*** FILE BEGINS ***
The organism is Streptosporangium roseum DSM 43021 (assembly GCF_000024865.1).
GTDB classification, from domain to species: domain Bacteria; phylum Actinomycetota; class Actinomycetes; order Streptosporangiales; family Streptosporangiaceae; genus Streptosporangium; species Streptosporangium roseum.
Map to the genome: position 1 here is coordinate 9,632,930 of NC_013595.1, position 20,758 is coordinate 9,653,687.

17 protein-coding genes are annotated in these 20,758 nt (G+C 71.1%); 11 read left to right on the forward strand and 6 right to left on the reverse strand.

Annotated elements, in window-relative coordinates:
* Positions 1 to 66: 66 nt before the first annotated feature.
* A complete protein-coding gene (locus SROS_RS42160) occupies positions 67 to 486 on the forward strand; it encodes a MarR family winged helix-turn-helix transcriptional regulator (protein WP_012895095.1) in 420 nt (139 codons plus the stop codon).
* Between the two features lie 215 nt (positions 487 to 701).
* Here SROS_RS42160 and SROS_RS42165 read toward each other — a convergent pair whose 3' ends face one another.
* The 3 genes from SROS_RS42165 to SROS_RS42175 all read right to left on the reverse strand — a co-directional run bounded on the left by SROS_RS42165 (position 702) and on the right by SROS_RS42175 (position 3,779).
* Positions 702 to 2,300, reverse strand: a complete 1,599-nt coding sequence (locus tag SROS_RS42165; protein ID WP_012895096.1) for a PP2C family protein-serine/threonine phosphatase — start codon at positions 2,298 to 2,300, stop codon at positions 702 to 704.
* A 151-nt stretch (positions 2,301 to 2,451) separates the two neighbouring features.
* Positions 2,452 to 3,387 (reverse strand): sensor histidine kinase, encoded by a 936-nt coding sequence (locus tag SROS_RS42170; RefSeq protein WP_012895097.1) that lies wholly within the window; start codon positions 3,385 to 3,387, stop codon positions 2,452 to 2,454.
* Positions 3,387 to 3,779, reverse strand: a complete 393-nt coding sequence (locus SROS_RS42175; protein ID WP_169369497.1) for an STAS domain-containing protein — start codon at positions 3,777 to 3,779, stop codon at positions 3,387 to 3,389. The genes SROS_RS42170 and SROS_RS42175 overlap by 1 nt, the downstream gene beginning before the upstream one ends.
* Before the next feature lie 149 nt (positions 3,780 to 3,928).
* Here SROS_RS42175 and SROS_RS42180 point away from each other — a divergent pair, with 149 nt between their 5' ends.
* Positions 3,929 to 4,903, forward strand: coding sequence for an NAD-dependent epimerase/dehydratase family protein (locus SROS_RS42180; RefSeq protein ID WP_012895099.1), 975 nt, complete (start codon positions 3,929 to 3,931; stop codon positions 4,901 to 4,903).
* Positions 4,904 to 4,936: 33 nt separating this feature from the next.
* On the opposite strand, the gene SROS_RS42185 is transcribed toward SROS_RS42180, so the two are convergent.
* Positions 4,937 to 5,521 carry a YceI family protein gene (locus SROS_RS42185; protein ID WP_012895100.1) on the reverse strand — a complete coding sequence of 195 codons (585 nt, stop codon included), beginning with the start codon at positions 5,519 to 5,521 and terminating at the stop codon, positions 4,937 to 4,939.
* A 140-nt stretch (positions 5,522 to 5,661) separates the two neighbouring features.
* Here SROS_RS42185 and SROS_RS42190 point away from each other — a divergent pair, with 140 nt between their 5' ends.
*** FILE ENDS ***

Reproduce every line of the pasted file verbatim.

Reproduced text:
The organism is Streptosporangium roseum DSM 43021 (assembly GCF_000024865.1).
GTDB classification, from domain to species: domain Bacteria; phylum Actinomycetota; class Actinomycetes; order Streptosporangiales; family Streptosporangiaceae; genus Streptosporangium; species Streptosporangium roseum.
Map to the genome: position 1 here is coordinate 9,632,930 of NC_013595.1, position 20,758 is coordinate 9,653,687.

17 protein-coding genes are annotated in these 20,758 nt (G+C 71.1%); 11 read left to right on the forward strand and 6 right to left on the reverse strand.

Annotated elements, in window-relative coordinates:
* Positions 1 to 66: 66 nt before the first annotated feature.
* A complete protein-coding gene (locus SROS_RS42160) occupies positions 67 to 486 on the forward strand; it encodes a MarR family winged helix-turn-helix transcriptional regulator (protein WP_012895095.1) in 420 nt (139 codons plus the stop codon).
* Between the two features lie 215 nt (positions 487 to 701).
* Here SROS_RS42160 and SROS_RS42165 read toward each other — a convergent pair whose 3' ends face one another.
* The 3 genes from SROS_RS42165 to SROS_RS42175 all read right to left on the reverse strand — a co-directional run bounded on the left by SROS_RS42165 (position 702) and on the right by SROS_RS42175 (position 3,779).
* Positions 702 to 2,300, reverse strand: a complete 1,599-nt coding sequence (locus tag SROS_RS42165; protein ID WP_012895096.1) for a PP2C family protein-serine/threonine phosphatase — start codon at positions 2,298 to 2,300, stop codon at positions 702 to 704.
* A 151-nt stretch (positions 2,301 to 2,451) separates the two neighbouring features.
* Positions 2,452 to 3,387 (reverse strand): sensor histidine kinase, encoded by a 936-nt coding sequence (locus tag SROS_RS42170; RefSeq protein WP_012895097.1) that lies wholly within the window; start codon positions 3,385 to 3,387, stop codon positions 2,452 to 2,454.
* Positions 3,387 to 3,779, reverse strand: a complete 393-nt coding sequence (locus SROS_RS42175; protein ID WP_169369497.1) for an STAS domain-containing protein — start codon at positions 3,777 to 3,779, stop codon at positions 3,387 to 3,389. The genes SROS_RS42170 and SROS_RS42175 overlap by 1 nt, the downstream gene beginning before the upstream one ends.
* Before the next feature lie 149 nt (positions 3,780 to 3,928).
* Here SROS_RS42175 and SROS_RS42180 point away from each other — a divergent pair, with 149 nt between their 5' ends.
* Positions 3,929 to 4,903, forward strand: coding sequence for an NAD-dependent epimerase/dehydratase family protein (locus SROS_RS42180; RefSeq protein ID WP_012895099.1), 975 nt, complete (start codon positions 3,929 to 3,931; stop codon positions 4,901 to 4,903).
* Positions 4,904 to 4,936: 33 nt separating this feature from the next.
* On the opposite strand, the gene SROS_RS42185 is transcribed toward SROS_RS42180, so the two are convergent.
* Positions 4,937 to 5,521 carry a YceI family protein gene (locus SROS_RS42185; protein ID WP_012895100.1) on the reverse strand — a complete coding sequence of 195 codons (585 nt, stop codon included), beginning with the start codon at positions 5,519 to 5,521 and terminating at the stop codon, positions 4,937 to 4,939.
* A 140-nt stretch (positions 5,522 to 5,661) separates the two neighbouring features.
* Here SROS_RS42185 and SROS_RS42190 point away from each other — a divergent pair, with 140 nt between their 5' ends.